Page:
ANOTHER Galashiels shop is to close, after national computer game chain Game went into administration.
As discussed in TheSouthern earlier this month, Game’s premises on Douglas Bridge – named Gamestation – will shut along with 16 other Scottish stores, making 132 people redundant across the country.
In total, more than 2,000 Game and Gamestation employees will lose their jobs across the UK and Ireland.
Game’s demise is another bitter blow for the town, with budget cosmetics and pharmaceutical company Semi-Chem announcing earlier this month it was to close after 15 years in Channel Street.
David Houston, joint chairman of Galashiels Chamber of Trade, said the town was suffering as a number of national firms faced financial difficulties.
He told us: “It is unfortunate that retail in the UK is going through tough times. A few years ago a number of national companies were attracted to Galashiels, but now these firms are struggling.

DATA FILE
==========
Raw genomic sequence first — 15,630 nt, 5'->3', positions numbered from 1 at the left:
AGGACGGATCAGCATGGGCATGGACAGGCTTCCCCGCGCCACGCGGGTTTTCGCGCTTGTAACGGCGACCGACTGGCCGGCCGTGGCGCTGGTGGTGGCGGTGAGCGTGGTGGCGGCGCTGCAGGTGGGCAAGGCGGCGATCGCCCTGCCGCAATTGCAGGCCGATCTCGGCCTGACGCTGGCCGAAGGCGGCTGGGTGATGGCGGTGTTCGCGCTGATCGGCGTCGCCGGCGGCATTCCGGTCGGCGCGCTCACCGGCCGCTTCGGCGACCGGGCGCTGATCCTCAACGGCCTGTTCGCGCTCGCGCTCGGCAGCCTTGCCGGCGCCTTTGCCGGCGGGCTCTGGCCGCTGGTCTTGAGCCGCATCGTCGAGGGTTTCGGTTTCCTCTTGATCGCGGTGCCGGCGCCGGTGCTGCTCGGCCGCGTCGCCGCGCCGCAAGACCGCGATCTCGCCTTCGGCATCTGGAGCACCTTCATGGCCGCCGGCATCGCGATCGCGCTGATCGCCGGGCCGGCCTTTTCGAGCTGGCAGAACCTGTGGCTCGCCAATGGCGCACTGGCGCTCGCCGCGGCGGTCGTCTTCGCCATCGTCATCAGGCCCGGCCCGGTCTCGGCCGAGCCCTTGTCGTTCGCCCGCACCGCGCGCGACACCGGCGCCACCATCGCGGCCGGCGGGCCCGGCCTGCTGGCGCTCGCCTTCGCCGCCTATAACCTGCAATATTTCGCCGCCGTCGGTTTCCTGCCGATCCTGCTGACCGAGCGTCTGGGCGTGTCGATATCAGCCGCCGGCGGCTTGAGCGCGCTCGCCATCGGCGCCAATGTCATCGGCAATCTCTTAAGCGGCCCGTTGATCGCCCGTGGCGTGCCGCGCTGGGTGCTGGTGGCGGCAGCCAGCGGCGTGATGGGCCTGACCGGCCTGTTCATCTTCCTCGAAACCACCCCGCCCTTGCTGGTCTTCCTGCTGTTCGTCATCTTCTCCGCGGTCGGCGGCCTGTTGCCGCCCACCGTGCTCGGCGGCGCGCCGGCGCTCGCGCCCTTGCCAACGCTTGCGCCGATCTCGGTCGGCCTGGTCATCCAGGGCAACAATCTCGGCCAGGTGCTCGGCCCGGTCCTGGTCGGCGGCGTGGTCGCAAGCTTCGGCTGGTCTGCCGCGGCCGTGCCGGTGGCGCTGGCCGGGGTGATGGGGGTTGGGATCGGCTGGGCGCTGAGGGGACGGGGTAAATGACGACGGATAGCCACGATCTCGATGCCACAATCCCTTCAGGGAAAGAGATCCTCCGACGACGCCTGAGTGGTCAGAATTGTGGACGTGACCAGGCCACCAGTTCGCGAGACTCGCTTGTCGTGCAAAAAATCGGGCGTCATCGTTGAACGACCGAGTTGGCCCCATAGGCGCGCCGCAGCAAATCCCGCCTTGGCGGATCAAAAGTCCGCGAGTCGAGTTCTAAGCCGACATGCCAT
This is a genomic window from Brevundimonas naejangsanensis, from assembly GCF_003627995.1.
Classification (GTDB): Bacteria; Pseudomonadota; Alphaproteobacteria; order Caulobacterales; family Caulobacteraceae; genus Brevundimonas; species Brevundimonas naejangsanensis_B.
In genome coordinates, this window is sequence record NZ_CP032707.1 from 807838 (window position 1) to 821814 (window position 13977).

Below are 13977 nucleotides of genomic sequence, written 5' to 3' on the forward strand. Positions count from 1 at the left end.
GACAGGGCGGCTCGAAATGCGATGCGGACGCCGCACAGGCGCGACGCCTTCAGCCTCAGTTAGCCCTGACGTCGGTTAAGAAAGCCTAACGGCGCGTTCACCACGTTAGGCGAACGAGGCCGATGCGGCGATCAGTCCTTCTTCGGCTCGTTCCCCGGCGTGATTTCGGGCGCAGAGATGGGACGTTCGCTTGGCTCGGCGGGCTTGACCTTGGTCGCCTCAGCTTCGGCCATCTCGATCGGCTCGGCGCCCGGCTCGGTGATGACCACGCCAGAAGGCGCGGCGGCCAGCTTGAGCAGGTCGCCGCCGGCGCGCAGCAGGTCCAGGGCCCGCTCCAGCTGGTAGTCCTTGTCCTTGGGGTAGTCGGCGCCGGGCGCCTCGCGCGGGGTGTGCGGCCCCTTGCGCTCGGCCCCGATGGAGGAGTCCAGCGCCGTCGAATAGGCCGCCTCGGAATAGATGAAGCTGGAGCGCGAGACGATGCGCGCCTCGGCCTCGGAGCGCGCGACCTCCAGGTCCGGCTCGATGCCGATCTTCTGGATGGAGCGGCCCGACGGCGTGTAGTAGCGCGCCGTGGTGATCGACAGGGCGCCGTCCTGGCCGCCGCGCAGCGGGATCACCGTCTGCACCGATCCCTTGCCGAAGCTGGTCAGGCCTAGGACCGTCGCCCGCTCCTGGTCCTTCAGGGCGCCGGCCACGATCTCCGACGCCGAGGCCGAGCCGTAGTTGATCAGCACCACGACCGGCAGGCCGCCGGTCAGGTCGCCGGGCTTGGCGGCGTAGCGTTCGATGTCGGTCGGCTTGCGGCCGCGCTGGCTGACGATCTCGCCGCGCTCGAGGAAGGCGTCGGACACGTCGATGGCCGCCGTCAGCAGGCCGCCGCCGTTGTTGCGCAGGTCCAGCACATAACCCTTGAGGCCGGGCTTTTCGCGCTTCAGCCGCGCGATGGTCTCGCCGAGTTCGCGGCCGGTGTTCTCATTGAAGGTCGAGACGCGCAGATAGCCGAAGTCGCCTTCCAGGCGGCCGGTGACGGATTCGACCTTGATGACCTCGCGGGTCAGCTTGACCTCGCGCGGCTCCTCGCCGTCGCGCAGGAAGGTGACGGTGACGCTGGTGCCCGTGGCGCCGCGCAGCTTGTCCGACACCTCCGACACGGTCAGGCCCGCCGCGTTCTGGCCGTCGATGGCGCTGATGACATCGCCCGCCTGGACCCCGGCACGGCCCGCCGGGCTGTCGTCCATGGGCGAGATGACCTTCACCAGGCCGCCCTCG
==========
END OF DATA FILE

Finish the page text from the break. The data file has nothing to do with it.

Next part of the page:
“It is not all doom and gloom, with a new Indian restaurant opening, a kebab shop to open in the old Intersport store and a number of planning applications for change of use, but it is not great either.
“However, I do think there is light at the end of the tunnel.”
A sliver of good news for the town is that Santander’s Channel Street branch will remain open, despite 56 being closed across the UK in a rationalisation programme.
The Hawick branch has also been saved, with the Spanish bank announcing Paisley, Dundee and Elgin will lose their services in Scotland.
Santander will open 25 new branches in the UK, but has not said whether any will be in the Borders.
Problems faced in Galashiels and other Borders towns reflect a pattern being seen across the UK’s high streets, with the latest Local Data Company (LDC) report showing store vacancy in February was the highest since 2008 at 14.6 per cent.
Matthew Hopkinson, director at LDC, said: “The latest increase is not unexpected as post-Christmas occupancy levels drop and retailer failures continue, with Game Group, with 600 shops, the latest.
“It is a timely reminder to the Government, who are due to respond to the Portas Review this month, of the significant challenges facing town and city centres up and down the country.”